On assembling the mediated audio material, as any Bricoleur would, I considered any sonic material to be fair game, including my own compositions thrown into the selection of montage. Also to have as wide a variety as possible of structural creation employed, including chance methods and randomizing processes favouring systems that randomly reorder the linear content in a form analogous to the Burroughs cut-up technique. An aspect of Radio Arts that I felt core to this situation is that each listener has their own unique experience as a result of the sum of the environmental parts (Grundmann 1997). For example, the sound reproduction technology (radio), the acoustic of the room it is situated within, the activity and location of the “listener” as they interact with their physical space, the drifting in and out of focus as attention shifts from the listener’s presence in that physical space, and the information from the transmission sounding device that aurally colonises the physical space with its content.

Following is an experience I had when listening to a composition by a sonic artist of interest to me that had been released as podcast. During this piece, vocal materials appear — the screaming and groaning of the insane placed at a distance within the sound picture of the composition and an individual who after speaking the word “Tourette’s” outbursts an explosion of four-letter words. I was listening to this whilst in the distance I could hear children playing and my neighbour chopping wood with a large axe. This took place off the northern coast of New Zealand on Waiheke Island, a place that enjoys the reputation of being an island paradise. All of these sounding materials combined to recontextualise my environmental experience — my local area, and in particular the neighbour with the axe, had a different feel to them the next day! The experience of two worlds unfolding simultaneously, one nested within the other, is where the potential for the indeterminate and the interactive participation situates itself.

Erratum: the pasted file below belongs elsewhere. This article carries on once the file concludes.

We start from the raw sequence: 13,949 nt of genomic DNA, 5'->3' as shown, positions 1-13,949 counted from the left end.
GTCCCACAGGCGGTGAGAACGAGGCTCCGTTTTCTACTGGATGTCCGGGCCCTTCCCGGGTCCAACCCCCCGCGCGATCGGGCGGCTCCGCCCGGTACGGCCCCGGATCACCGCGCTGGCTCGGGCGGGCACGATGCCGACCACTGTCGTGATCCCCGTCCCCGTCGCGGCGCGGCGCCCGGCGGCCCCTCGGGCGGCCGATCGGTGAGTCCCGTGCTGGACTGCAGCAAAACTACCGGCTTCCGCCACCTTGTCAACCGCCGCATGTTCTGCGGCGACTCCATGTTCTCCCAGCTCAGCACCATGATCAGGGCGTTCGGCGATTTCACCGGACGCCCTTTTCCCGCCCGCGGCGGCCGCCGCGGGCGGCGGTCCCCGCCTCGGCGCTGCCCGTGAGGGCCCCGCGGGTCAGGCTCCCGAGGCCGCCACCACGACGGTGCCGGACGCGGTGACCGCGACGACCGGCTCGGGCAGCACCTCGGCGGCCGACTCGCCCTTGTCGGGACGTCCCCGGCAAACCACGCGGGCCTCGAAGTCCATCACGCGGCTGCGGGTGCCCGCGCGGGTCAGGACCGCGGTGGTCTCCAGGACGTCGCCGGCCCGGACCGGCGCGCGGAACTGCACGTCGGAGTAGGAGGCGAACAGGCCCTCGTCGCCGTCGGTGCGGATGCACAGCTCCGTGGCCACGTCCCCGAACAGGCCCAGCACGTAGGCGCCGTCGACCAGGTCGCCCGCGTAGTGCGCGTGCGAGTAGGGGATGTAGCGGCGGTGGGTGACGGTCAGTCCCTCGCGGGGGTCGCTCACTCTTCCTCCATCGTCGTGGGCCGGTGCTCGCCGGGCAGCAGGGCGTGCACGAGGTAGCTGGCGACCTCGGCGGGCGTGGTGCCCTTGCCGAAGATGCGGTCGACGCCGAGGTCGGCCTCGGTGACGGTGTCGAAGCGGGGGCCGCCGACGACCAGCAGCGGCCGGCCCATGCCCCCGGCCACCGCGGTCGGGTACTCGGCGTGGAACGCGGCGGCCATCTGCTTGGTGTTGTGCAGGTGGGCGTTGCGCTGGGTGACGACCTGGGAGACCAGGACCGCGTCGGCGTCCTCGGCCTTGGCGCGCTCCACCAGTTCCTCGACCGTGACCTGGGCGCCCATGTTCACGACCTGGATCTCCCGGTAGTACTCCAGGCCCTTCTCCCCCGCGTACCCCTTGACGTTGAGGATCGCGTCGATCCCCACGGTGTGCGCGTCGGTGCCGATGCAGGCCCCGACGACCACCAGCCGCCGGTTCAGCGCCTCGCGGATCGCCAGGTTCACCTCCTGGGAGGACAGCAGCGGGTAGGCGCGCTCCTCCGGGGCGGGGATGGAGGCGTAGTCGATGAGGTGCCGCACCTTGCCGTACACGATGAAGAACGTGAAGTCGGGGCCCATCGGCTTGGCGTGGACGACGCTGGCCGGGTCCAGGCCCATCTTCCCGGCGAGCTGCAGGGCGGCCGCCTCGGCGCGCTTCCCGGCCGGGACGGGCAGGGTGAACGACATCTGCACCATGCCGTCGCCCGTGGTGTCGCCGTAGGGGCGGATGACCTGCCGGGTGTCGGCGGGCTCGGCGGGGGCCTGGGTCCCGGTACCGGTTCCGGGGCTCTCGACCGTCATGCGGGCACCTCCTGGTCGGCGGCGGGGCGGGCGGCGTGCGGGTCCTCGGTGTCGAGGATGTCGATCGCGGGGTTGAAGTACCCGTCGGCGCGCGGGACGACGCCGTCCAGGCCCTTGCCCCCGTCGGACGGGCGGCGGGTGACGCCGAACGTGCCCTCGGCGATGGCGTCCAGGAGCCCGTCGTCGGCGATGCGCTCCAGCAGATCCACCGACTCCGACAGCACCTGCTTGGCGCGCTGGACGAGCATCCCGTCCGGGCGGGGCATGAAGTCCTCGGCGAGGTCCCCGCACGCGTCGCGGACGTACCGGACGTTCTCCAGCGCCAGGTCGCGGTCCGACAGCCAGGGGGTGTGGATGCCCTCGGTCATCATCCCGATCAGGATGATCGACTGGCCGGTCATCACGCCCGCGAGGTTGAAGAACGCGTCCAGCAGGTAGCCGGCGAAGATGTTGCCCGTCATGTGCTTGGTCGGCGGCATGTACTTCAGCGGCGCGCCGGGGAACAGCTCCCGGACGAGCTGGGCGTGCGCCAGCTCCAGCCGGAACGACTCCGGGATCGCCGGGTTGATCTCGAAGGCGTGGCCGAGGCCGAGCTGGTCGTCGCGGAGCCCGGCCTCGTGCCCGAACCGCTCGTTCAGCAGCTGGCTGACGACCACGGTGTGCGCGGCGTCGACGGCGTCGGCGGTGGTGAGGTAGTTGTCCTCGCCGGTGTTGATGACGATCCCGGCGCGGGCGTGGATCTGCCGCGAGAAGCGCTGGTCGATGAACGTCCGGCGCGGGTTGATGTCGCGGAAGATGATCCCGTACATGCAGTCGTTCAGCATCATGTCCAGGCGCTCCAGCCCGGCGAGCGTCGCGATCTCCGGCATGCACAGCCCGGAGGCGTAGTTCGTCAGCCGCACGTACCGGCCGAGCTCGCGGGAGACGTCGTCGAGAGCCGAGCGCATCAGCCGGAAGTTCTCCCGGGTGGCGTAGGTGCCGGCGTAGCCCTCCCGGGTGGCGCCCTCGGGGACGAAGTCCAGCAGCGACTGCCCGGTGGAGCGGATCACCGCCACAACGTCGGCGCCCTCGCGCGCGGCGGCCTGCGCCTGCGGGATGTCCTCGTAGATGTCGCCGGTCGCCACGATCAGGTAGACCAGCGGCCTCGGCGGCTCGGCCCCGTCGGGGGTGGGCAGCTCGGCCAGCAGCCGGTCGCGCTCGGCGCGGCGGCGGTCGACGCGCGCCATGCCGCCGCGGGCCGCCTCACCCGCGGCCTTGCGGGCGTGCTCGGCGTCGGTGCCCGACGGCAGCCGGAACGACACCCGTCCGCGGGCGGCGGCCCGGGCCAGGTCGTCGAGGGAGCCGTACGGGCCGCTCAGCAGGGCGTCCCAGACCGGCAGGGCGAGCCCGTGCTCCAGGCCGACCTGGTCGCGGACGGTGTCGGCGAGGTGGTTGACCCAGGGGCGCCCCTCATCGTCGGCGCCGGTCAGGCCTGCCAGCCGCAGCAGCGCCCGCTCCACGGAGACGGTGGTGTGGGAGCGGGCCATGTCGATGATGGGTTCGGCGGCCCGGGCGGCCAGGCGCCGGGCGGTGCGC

The approach I took in the structuring of these pieces was to have sonic content morph from the representational to abstract, from identifiable structure to noise, so that the transmitted fixed media could blend and distant itself, or camouflage or contrast undulating to and from the physical environment — the sounding medium and the local ambient are engaging in a unique conversation: “Was that a car pulling up in the driveway or was that the radio?” Through experiencing this dialogue, the listener becomes a participant, as she/he creates sound when interacting with the surrounding physical space, for example doing the dishes and dropping cutlery, or perhaps cleaning and moving objects around, etc. The divisions between the three environmental inputs — transmission media, ambient environment and participants’ sounding actions — become blurred and result in a participatory, immersive auditory event. This implies that the hermetically complete work no longer exists: the work and the environment in which it is experienced are indistinguishable from one another.